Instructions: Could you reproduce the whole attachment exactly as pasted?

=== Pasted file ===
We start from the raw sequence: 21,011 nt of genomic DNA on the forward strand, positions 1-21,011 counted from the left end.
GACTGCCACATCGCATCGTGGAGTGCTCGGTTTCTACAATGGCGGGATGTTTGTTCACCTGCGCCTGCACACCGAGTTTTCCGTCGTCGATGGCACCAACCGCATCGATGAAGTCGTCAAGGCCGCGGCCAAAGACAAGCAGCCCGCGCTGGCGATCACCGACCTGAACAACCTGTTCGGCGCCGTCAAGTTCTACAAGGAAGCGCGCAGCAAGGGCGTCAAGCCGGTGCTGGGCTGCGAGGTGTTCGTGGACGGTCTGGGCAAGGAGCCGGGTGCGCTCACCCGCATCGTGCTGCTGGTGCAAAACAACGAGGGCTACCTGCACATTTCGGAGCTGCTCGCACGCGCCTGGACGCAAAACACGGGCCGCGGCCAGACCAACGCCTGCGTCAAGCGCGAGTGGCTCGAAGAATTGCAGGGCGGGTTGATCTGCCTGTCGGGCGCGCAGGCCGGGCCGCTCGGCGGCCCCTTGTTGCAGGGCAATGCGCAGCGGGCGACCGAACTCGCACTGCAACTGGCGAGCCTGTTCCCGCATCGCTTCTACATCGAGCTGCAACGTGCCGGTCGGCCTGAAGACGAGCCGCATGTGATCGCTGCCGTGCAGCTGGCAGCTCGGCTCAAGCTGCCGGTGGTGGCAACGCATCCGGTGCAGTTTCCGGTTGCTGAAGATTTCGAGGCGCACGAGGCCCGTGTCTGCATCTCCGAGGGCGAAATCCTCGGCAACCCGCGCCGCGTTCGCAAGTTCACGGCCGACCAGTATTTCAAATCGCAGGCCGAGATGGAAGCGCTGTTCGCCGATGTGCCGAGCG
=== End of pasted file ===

We start from the raw sequence: 21,011 nt of genomic DNA on the forward strand, positions 1-21,011 counted from the left end.
GACTGCCACATCGCATCGTGGAGTGCTCGGTTTCTACAATGGCGGGATGTTTGTTCACCTGCGCCTGCACACCGAGTTTTCCGTCGTCGATGGCACCAACCGCATCGATGAAGTCGTCAAGGCCGCGGCCAAAGACAAGCAGCCCGCGCTGGCGATCACCGACCTGAACAACCTGTTCGGCGCCGTCAAGTTCTACAAGGAAGCGCGCAGCAAGGGCGTCAAGCCGGTGCTGGGCTGCGAGGTGTTCGTGGACGGTCTGGGCAAGGAGCCGGGTGCGCTCACCCGCATCGTGCTGCTGGTGCAAAACAACGAGGGCTACCTGCACATTTCGGAGCTGCTCGCACGCGCCTGGACGCAAAACACGGGCCGCGGCCAGACCAACGCCTGCGTCAAGCGCGAGTGGCTCGAAGAATTGCAGGGCGGGTTGATCTGCCTGTCGGGCGCGCAGGCCGGGCCGCTCGGCGGCCCCTTGTTGCAGGGCAATGCGCAGCGGGCGACCGAACTCGCACTGCAACTGGCGAGCCTGTTCCCGCATCGCTTCTACATCGAGCTGCAACGTGCCGGTCGGCCTGAAGACGAGCCGCATGTGATCGCTGCCGTGCAGCTGGCAGCTCGGCTCAAGCTGCCGGTGGTGGCAACGCATCCGGTGCAGTTTCCGGTTGCTGAAGATTTCGAGGCGCACGAGGCCCGTGTCTGCATCTCCGAGGGCGAAATCCTCGGCAACCCGCGCCGCGTTCGCAAGTTCACGGCCGACCAGTATTTCAAATCGCAGGCCGAGATGGAAGCGCTGTTCGCCGATGTGCCGAGCG